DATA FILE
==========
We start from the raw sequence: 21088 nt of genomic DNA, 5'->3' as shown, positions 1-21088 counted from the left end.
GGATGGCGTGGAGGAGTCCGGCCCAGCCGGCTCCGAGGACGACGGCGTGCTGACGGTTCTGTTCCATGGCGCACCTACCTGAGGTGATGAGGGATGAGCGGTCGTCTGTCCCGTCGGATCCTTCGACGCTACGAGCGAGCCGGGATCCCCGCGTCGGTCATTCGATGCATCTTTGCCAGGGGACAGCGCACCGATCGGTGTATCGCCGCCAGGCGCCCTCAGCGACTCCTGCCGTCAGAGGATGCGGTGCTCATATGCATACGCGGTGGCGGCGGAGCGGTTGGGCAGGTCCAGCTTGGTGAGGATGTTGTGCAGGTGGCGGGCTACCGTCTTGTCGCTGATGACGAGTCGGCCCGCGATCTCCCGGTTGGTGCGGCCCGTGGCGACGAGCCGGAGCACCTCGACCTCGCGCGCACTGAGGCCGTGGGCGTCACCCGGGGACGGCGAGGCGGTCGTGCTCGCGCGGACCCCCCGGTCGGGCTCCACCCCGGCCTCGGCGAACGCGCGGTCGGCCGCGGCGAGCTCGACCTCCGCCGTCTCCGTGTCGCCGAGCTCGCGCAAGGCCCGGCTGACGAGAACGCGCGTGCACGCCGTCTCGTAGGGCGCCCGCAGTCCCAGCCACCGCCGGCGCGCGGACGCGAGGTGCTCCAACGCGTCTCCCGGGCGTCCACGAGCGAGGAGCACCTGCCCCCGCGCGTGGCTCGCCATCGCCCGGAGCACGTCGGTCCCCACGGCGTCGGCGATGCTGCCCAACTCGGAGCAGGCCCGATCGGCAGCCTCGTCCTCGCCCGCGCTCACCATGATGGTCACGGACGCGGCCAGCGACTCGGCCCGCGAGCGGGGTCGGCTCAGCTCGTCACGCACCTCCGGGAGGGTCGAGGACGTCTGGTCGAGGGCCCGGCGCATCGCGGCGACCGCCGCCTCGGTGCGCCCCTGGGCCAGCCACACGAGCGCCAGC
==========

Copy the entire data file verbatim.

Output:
We start from the raw sequence: 21088 nt of genomic DNA, 5'->3' as shown, positions 1-21088 counted from the left end.
GGATGGCGTGGAGGAGTCCGGCCCAGCCGGCTCCGAGGACGACGGCGTGCTGACGGTTCTGTTCCATGGCGCACCTACCTGAGGTGATGAGGGATGAGCGGTCGTCTGTCCCGTCGGATCCTTCGACGCTACGAGCGAGCCGGGATCCCCGCGTCGGTCATTCGATGCATCTTTGCCAGGGGACAGCGCACCGATCGGTGTATCGCCGCCAGGCGCCCTCAGCGACTCCTGCCGTCAGAGGATGCGGTGCTCATATGCATACGCGGTGGCGGCGGAGCGGTTGGGCAGGTCCAGCTTGGTGAGGATGTTGTGCAGGTGGCGGGCTACCGTCTTGTCGCTGATGACGAGTCGGCCCGCGATCTCCCGGTTGGTGCGGCCCGTGGCGACGAGCCGGAGCACCTCGACCTCGCGCGCACTGAGGCCGTGGGCGTCACCCGGGGACGGCGAGGCGGTCGTGCTCGCGCGGACCCCCCGGTCGGGCTCCACCCCGGCCTCGGCGAACGCGCGGTCGGCCGCGGCGAGCTCGACCTCCGCCGTCTCCGTGTCGCCGAGCTCGCGCAAGGCCCGGCTGACGAGAACGCGCGTGCACGCCGTCTCGTAGGGCGCCCGCAGTCCCAGCCACCGCCGGCGCGCGGACGCGAGGTGCTCCAACGCGTCTCCCGGGCGTCCACGAGCGAGGAGCACCTGCCCCCGCGCGTGGCTCGCCATCGCCCGGAGCACGTCGGTCCCCACGGCGTCGGCGATGCTGCCCAACTCGGAGCAGGCCCGATCGGCAGCCTCGTCCTCGCCCGCGCTCACCATGATGGTCACGGACGCGGCCAGCGACTCGGCCCGCGAGCGGGGTCGGCTCAGCTCGTCACGCACCTCCGGGAGGGTCGAGGACGTCTGGTCGAGGGCCCGGCGCATCGCGGCGACCGCCGCCTCGGTGCGCCCCTGGGCCAGCCACACGAGCGCCAGC